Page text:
Colorado Parenting Time/Visitation Project – Evaluation Reportclick to download
The Colorado Parenting Time Project was designed to assess whether identifying parents with visitation problems in the child support caseload and providing services aimed at resolving them improves parent-child contact and the subsequent payment of child support. Conducted in child support agencies in El Paso and Jefferson Counties, the project ultimately involved the identification of a total of 716 cases with visitation problems during May 2005 to December 2006, and their assignment to different groups for treatments of varying intensity: in both counties, a high-level treatment group was offered informal facilitation by the child access specialist (CAS), a specially trained worker at the child support agency retained with grant funds; in Jefferson County, a low-level treatment group was handed or mailed printed information about parenting time problems and various community resources to help parents with access problems, including free mediation and parent education services; and in El Paso County, an established unit within the child support agency (Parent Opportunity Project, or POP) offered noncustodial parents assistance with employment and parenting time using both facilitation and mediation techniques.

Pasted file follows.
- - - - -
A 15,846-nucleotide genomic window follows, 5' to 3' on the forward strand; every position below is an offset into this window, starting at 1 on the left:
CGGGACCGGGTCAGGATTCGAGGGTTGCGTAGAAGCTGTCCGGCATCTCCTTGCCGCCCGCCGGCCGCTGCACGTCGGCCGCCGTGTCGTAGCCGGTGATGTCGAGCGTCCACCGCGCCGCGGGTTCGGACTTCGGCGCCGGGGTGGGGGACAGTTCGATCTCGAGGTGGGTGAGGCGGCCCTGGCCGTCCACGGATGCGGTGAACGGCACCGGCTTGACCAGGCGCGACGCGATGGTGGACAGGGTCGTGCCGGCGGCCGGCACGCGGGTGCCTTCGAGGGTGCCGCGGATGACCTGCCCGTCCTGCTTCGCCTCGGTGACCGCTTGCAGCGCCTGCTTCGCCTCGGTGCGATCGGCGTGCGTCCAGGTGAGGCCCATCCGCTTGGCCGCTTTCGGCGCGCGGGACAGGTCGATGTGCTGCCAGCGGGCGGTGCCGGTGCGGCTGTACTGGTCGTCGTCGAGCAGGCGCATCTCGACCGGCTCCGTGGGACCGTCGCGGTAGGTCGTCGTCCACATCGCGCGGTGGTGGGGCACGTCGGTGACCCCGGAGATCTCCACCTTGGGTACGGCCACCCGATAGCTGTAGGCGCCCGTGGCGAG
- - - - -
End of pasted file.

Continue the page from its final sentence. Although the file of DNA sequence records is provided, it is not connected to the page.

The project evaluation assessed the number and types of parents who enrolled in the project, the services they received, and the outcomes they experienced. The study had two limitations that reduced the generalizability of the results and suggest the need for further research. These limitations included the recruitment of members of the high- and low-level treatment groups in Jefferson County from different pools of cases, with low-level cases being drawn disproportionately from cases being heard at the court for non-payment problems, and the provision of some level of in-person assistance with access and visitation to parents in every group — including the low-level treatment group, which was only supposed to get printed information.
Issues & Focus Areas
- Child Support
- Child Welfare
- Early Childhood & Education
- Economic Security & Healthcare
- Father Engagement & Healthy Relationships
- Gender-Based Violence